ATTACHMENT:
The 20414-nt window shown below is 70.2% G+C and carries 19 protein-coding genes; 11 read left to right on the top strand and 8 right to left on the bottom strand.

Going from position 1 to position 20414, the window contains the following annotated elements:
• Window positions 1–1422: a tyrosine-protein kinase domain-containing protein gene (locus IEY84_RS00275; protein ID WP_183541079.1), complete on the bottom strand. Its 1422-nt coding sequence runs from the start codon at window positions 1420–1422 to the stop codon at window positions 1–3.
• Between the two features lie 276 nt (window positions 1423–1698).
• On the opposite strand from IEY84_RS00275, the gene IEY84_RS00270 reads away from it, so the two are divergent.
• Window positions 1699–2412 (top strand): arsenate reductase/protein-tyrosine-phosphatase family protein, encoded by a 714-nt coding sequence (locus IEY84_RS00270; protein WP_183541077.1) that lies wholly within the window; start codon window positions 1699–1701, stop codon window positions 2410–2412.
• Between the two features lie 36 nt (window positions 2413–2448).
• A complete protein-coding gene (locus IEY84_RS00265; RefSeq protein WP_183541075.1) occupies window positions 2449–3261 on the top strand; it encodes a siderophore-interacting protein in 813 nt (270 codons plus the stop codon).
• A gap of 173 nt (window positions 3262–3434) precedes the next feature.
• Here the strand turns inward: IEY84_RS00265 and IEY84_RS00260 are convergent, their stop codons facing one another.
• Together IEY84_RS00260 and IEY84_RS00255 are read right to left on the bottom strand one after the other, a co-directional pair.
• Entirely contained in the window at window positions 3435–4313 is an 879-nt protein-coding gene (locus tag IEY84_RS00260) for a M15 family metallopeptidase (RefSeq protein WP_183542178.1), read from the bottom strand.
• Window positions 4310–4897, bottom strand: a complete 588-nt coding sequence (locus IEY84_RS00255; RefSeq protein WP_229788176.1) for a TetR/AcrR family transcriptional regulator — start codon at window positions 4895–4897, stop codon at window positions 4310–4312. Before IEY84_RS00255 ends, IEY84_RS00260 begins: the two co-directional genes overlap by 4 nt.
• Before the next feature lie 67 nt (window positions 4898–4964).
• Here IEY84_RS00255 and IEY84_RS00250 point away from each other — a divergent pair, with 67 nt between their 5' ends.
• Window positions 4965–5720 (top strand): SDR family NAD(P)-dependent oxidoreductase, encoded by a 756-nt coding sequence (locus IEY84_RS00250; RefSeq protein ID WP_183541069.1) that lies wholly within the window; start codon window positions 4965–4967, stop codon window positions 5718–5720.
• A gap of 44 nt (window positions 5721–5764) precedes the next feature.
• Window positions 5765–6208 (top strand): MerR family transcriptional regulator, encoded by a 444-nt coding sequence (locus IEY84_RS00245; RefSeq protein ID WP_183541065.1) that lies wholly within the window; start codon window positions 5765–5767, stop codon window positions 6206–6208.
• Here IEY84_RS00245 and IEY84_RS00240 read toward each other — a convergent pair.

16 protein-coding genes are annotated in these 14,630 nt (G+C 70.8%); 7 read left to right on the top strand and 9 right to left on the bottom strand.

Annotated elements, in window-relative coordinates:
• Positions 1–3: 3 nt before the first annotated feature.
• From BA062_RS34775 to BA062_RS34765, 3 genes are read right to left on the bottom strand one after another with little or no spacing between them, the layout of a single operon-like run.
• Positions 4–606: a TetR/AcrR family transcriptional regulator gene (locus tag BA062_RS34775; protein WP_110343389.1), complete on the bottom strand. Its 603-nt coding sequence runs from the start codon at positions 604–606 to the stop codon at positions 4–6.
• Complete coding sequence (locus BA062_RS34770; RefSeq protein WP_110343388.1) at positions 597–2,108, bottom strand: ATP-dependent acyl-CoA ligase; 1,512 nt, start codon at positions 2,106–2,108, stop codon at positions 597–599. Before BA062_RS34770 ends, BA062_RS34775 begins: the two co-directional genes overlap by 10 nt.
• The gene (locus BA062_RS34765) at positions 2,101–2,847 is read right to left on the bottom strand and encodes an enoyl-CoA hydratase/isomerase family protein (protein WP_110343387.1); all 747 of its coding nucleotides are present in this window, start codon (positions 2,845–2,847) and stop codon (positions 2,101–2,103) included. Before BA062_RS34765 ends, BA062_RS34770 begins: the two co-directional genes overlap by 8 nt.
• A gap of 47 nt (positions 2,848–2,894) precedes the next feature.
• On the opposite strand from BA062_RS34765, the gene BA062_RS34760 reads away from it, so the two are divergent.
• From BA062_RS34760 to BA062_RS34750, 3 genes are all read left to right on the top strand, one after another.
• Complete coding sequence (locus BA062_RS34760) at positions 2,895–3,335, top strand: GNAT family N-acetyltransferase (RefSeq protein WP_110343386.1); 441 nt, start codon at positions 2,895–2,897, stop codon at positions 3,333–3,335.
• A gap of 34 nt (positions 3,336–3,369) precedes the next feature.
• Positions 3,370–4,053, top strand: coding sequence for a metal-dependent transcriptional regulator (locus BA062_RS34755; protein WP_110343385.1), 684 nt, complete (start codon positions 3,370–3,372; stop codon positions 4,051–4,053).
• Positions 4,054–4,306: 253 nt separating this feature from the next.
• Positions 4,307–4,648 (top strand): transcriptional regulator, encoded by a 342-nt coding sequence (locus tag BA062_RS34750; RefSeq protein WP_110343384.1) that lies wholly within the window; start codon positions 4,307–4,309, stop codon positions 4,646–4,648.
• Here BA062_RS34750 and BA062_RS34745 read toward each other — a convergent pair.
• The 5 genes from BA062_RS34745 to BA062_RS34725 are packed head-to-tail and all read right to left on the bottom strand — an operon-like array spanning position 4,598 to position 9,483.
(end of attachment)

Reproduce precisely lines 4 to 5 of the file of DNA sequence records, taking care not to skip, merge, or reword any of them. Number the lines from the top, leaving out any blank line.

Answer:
• Between the two features lie 276 nt (window positions 1423–1698).
• On the opposite strand from IEY84_RS00275, the gene IEY84_RS00270 reads away from it, so the two are divergent.